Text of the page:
Carlos Hernandez’s latest book Sal & Gabi Break the Universe is a flat out laugh riot from the first word to the last. Following in the footsteps of past offerings from the Rick Riordan Presents banner, Sal & Gabi Break the Universe continues the now successful tradition of offering diverse cultural stories for middle school readers.

The book features a thirteen-year-old protagonist named Sal Vidon who has recently moved to Miami from Connecticut after the death of his mother. Sal and his father, Papi, move with his step mom which he calls American Stepmom, to Miami because Sal’s ability to punch holes in the universe and access parallel worlds has caused problems for the family. Sal has even summoned his mother from a parallel universe many times. The reunions are not pleasant.

The family moves to Miami so that everyone can have a fresh start. Papi takes a job in Miami to study his son’s special ability, and hopefully stop this magical interdimensional power. Sal is looking to start a new life and get a fresh start at school. He enrolls at Culeco Academy of the Arts where he meets the editor of the school newspaper, Gabi Real, and a bully named Yasmany, who could use a friend like Sal.

Sal is a master magician who can punch holes in the universe and summon items from different multiverses. This talent allows him to enhance his reputation as a magician, but also brings attention to himself. Gabi is the one who sees through the showmanship that Sal projects, and they form an instant friendship. Together they will be able to solve the biggest problems caused by Sal’s ability.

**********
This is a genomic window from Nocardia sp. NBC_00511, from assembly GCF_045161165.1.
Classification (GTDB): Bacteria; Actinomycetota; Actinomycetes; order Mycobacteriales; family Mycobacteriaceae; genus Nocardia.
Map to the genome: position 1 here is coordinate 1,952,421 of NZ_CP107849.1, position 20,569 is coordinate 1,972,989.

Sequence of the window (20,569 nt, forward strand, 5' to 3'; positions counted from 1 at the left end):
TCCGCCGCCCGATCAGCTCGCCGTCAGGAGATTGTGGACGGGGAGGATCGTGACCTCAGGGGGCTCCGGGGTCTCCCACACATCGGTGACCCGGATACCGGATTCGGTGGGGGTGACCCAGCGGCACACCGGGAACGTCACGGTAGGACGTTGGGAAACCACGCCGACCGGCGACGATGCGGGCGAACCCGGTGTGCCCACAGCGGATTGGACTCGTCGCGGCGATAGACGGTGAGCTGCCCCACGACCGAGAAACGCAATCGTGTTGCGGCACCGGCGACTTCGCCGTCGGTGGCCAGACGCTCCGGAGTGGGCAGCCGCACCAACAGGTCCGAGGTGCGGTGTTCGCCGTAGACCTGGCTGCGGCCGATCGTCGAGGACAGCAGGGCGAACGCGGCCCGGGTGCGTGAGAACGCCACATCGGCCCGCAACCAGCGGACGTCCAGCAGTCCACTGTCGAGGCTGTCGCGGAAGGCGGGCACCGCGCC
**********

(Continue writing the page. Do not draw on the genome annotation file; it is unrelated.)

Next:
My Review

Carlos Hernandez has brought a fresh new story to the Rick Riordan Presents banner. Sal & Gabi Break the Universe does not have an imminent world ending threat or evil villain in the story. With Sal’s ability, he is the cause of his own problems. The early prank he play’s on Yasmany has ripped a hole in the universe. Sal and Gabi see this hole and work to repair it.

Sal & Gabi Break the Universe is not just about space time continuum and alternate universes. This is a story about family, how Sal’s family moves on in grief and how Gabi’s family deals with the illness of the youngest member, Ignacio.

Sal is one of the funniest main characters I have met in a long time. His persistent humor and his ability to break the mould of standard emotional and irrational teenagers, make Sal the type of kid anyone can like. His diabetes is a constant worry for Sal. Hernandez brilliantly blended the real-life concerns of diabetics into the story. We follow along as Sal monitor’s his sugar levels, the worry he feels in the first confrontation with Yasmany that he broke something vital in his diabetic bag when Yasmany slapped the bag out of Sal’s hand, and the emergency bag of skittles is never far away from Sal. Hernandez shows us a character who can do amazing things, who just happens to have diabetes.